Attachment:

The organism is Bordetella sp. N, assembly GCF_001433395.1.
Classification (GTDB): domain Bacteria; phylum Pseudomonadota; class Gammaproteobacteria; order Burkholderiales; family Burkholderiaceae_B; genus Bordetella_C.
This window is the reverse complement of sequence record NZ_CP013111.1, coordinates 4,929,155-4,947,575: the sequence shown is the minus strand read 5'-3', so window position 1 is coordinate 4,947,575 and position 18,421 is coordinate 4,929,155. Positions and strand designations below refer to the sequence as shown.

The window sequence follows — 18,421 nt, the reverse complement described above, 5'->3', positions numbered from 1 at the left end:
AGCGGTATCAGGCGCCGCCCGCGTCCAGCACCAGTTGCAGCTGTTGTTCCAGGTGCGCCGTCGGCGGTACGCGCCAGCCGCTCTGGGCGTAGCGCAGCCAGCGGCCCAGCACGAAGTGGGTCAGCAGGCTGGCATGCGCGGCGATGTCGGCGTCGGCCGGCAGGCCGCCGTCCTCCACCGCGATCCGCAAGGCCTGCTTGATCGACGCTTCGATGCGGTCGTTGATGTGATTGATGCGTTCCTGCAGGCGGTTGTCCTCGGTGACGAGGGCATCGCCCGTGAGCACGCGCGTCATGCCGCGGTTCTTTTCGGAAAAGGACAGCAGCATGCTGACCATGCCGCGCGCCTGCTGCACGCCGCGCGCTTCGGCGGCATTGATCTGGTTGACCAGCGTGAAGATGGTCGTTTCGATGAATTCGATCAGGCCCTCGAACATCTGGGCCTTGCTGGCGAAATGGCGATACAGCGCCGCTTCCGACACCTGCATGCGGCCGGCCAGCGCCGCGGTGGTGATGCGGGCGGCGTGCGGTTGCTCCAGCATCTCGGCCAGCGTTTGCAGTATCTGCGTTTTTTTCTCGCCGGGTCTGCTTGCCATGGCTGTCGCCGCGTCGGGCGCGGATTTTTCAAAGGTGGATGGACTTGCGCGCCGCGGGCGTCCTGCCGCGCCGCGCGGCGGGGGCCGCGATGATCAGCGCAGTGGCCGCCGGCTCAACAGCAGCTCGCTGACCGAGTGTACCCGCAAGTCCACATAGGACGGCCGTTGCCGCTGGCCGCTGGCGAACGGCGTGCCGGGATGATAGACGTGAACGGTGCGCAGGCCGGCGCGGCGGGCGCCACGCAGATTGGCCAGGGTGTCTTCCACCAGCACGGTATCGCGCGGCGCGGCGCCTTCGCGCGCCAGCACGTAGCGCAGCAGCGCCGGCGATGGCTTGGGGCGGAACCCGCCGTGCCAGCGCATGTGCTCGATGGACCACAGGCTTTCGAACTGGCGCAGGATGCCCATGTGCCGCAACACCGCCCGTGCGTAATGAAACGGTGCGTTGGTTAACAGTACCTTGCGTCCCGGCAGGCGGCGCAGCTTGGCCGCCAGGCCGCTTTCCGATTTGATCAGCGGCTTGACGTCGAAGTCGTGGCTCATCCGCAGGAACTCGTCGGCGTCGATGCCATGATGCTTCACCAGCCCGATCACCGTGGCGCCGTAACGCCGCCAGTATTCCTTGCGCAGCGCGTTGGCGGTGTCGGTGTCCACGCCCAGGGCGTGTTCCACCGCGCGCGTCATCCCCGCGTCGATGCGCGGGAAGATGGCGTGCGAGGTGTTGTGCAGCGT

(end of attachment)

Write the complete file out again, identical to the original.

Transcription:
The organism is Bordetella sp. N, assembly GCF_001433395.1.
Classification (GTDB): domain Bacteria; phylum Pseudomonadota; class Gammaproteobacteria; order Burkholderiales; family Burkholderiaceae_B; genus Bordetella_C.
This window is the reverse complement of sequence record NZ_CP013111.1, coordinates 4,929,155-4,947,575: the sequence shown is the minus strand read 5'-3', so window position 1 is coordinate 4,947,575 and position 18,421 is coordinate 4,929,155. Positions and strand designations below refer to the sequence as shown.

The window sequence follows — 18,421 nt, the reverse complement described above, 5'->3', positions numbered from 1 at the left end:
AGCGGTATCAGGCGCCGCCCGCGTCCAGCACCAGTTGCAGCTGTTGTTCCAGGTGCGCCGTCGGCGGTACGCGCCAGCCGCTCTGGGCGTAGCGCAGCCAGCGGCCCAGCACGAAGTGGGTCAGCAGGCTGGCATGCGCGGCGATGTCGGCGTCGGCCGGCAGGCCGCCGTCCTCCACCGCGATCCGCAAGGCCTGCTTGATCGACGCTTCGATGCGGTCGTTGATGTGATTGATGCGTTCCTGCAGGCGGTTGTCCTCGGTGACGAGGGCATCGCCCGTGAGCACGCGCGTCATGCCGCGGTTCTTTTCGGAAAAGGACAGCAGCATGCTGACCATGCCGCGCGCCTGCTGCACGCCGCGCGCTTCGGCGGCATTGATCTGGTTGACCAGCGTGAAGATGGTCGTTTCGATGAATTCGATCAGGCCCTCGAACATCTGGGCCTTGCTGGCGAAATGGCGATACAGCGCCGCTTCCGACACCTGCATGCGGCCGGCCAGCGCCGCGGTGGTGATGCGGGCGGCGTGCGGTTGCTCCAGCATCTCGGCCAGCGTTTGCAGTATCTGCGTTTTTTTCTCGCCGGGTCTGCTTGCCATGGCTGTCGCCGCGTCGGGCGCGGATTTTTCAAAGGTGGATGGACTTGCGCGCCGCGGGCGTCCTGCCGCGCCGCGCGGCGGGGGCCGCGATGATCAGCGCAGTGGCCGCCGGCTCAACAGCAGCTCGCTGACCGAGTGTACCCGCAAGTCCACATAGGACGGCCGTTGCCGCTGGCCGCTGGCGAACGGCGTGCCGGGATGATAGACGTGAACGGTGCGCAGGCCGGCGCGGCGGGCGCCACGCAGATTGGCCAGGGTGTCTTCCACCAGCACGGTATCGCGCGGCGCGGCGCCTTCGCGCGCCAGCACGTAGCGCAGCAGCGCCGGCGATGGCTTGGGGCGGAACCCGCCGTGCCAGCGCATGTGCTCGATGGACCACAGGCTTTCGAACTGGCGCAGGATGCCCATGTGCCGCAACACCGCCCGTGCGTAATGAAACGGTGCGTTGGTTAACAGTACCTTGCGTCCCGGCAGGCGGCGCAGCTTGGCCGCCAGGCCGCTTTCCGATTTGATCAGCGGCTTGACGTCGAAGTCGTGGCTCATCCGCAGGAACTCGTCGGCGTCGATGCCATGATGCTTCACCAGCCCGATCACCGTGGCGCCGTAACGCCGCCAGTATTCCTTGCGCAGCGCGTTGGCGGTGTCGGTGTCCACGCCCAGGGCGTGTTCCACCGCGCGCGTCATCCCCGCGTCGATGCGCGGGAAGATGGCGTGCGAGGTGTTGTGCAGCGT